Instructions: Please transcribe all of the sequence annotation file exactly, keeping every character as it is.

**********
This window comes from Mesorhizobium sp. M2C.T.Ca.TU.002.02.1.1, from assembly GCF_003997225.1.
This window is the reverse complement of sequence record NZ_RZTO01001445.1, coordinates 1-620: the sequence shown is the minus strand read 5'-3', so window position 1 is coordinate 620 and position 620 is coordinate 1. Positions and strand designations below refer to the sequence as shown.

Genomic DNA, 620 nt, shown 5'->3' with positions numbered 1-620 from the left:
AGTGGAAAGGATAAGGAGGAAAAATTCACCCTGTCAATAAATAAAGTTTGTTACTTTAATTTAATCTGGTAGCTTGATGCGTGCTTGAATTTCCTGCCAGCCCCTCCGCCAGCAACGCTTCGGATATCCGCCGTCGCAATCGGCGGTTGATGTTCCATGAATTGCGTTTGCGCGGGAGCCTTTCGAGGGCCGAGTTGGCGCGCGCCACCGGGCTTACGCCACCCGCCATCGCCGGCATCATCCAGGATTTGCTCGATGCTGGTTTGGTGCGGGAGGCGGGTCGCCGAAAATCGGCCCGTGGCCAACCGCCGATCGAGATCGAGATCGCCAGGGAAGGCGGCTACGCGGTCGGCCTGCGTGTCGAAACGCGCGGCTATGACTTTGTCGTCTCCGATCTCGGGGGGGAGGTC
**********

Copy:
This window comes from Mesorhizobium sp. M2C.T.Ca.TU.002.02.1.1, from assembly GCF_003997225.1.
This window is the reverse complement of sequence record NZ_RZTO01001445.1, coordinates 1-620: the sequence shown is the minus strand read 5'-3', so window position 1 is coordinate 620 and position 620 is coordinate 1. Positions and strand designations below refer to the sequence as shown.

Genomic DNA, 620 nt, shown 5'->3' with positions numbered 1-620 from the left:
AGTGGAAAGGATAAGGAGGAAAAATTCACCCTGTCAATAAATAAAGTTTGTTACTTTAATTTAATCTGGTAGCTTGATGCGTGCTTGAATTTCCTGCCAGCCCCTCCGCCAGCAACGCTTCGGATATCCGCCGTCGCAATCGGCGGTTGATGTTCCATGAATTGCGTTTGCGCGGGAGCCTTTCGAGGGCCGAGTTGGCGCGCGCCACCGGGCTTACGCCACCCGCCATCGCCGGCATCATCCAGGATTTGCTCGATGCTGGTTTGGTGCGGGAGGCGGGTCGCCGAAAATCGGCCCGTGGCCAACCGCCGATCGAGATCGAGATCGCCAGGGAAGGCGGCTACGCGGTCGGCCTGCGTGTCGAAACGCGCGGCTATGACTTTGTCGTCTCCGATCTCGGGGGGGAGGTC